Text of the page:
Having a build-up of calcium plaque in the arteries means increased risk of heart attacks and death from heart disease in multiple ethnic groups, according to new findings from the Multi-Ethnic Study of Atherosclerosis (MESA) funded by the National Heart, Lung, and Blood Institute.
National Heart, Lung, and Blood Institute of the National Institutes of Health. Previous studies have shown that increased coronary artery calcium is linked to greater risk of heart disease events and deaths in Caucasians. This study shows that this is true in other ethnic groups — blacks, Hispanics and Chinese — even though the amount of calcium build-up in these populations is low relative to Caucasians.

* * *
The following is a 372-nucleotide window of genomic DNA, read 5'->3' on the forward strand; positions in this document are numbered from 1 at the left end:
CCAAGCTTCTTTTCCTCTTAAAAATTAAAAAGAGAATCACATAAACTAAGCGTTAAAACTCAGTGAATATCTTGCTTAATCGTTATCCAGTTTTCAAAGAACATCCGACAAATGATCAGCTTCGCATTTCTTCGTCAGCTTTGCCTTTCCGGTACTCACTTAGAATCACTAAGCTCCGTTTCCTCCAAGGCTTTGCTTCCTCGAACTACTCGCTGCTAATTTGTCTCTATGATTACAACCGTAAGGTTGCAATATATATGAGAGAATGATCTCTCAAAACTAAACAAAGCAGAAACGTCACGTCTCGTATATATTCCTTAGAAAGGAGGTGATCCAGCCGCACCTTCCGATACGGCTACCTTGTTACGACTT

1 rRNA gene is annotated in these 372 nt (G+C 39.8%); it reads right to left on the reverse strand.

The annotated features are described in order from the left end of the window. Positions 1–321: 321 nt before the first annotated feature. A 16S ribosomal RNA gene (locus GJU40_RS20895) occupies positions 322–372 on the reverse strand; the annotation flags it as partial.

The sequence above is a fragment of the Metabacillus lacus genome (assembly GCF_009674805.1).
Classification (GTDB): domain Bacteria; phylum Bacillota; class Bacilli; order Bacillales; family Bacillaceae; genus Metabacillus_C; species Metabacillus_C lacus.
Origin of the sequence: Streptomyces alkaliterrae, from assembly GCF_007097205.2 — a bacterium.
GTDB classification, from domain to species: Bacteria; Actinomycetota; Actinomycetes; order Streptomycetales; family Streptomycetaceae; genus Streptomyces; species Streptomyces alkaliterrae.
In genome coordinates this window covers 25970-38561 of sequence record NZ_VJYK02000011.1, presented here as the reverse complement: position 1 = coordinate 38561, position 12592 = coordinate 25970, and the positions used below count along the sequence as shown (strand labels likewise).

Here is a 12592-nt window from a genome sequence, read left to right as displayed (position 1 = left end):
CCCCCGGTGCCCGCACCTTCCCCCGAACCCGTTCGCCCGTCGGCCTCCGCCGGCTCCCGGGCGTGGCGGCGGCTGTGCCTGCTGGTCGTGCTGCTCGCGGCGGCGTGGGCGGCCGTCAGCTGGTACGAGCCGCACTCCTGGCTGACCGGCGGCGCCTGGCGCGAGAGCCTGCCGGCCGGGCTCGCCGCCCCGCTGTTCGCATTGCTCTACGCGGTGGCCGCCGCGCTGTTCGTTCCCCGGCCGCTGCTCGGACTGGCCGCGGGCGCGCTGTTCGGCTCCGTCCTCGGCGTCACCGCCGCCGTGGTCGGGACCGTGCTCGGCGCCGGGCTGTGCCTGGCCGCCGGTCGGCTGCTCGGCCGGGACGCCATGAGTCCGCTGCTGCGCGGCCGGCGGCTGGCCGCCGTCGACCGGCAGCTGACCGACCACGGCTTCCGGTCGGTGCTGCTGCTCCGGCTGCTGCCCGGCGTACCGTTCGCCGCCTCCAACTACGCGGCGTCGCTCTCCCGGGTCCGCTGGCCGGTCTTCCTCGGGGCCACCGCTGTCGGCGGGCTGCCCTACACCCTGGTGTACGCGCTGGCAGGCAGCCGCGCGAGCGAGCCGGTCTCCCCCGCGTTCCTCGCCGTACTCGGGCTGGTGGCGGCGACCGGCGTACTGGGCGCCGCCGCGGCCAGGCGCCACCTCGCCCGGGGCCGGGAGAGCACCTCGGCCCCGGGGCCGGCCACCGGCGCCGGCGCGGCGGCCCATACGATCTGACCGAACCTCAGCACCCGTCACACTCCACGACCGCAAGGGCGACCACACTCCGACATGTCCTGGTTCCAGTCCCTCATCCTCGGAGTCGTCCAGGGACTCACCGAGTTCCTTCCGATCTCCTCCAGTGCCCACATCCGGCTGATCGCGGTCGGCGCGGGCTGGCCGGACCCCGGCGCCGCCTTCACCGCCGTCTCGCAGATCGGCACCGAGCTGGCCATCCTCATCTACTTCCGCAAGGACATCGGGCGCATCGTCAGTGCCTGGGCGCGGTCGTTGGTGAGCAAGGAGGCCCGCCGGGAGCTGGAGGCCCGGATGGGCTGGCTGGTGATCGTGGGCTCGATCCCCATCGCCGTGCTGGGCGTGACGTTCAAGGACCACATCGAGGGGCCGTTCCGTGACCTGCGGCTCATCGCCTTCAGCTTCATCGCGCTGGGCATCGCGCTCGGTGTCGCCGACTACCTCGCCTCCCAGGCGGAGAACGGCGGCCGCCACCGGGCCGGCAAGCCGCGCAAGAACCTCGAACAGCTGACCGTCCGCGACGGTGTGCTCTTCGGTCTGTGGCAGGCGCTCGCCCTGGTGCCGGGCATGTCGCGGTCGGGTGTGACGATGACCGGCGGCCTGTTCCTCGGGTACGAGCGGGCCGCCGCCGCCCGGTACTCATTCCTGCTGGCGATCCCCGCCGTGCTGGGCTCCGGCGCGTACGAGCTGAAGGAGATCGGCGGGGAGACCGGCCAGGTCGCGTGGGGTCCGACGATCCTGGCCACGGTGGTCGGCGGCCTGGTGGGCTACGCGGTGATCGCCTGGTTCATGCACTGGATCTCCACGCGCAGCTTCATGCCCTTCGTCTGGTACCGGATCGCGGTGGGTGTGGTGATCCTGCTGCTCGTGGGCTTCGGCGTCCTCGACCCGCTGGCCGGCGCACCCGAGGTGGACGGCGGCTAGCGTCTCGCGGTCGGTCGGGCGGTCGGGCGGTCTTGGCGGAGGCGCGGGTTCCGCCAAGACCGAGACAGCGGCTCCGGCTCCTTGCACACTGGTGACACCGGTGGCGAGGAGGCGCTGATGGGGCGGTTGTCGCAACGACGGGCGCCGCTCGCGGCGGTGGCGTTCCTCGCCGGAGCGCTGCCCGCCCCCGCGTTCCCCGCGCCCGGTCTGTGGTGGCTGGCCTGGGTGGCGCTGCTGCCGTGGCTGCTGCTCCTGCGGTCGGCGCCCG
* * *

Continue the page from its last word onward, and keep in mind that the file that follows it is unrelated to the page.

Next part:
MESA evaluated 6,814 men and women with no prior heart disease for coronary calcium using CT scanning, and followed them for an average of 3.5 years.
"Coronary Artery Calcium as a Predictor of Near-Term Coronary Heart Disease Events in Major American Ethnic Groups," will be presented on March 26, 2007, at 9 a.m. at the Annual Scientific Session of the American College of Cardiology, held in New Orleans.
Diane Bild, M.D., M.P.H., study co-author and acting deputy director of the NHLBI's Division of Prevention and Population Studies, is available for comment. To schedule interviews, contact the NHLBI Communications Office at 301-496-4236.
Link to more information on coronary plaque and heart disease risk: http://www.nhlbi.nih.gov/health/dci/Diseases/Atherosclerosis/Atherosclerosis_WhatIs.html.
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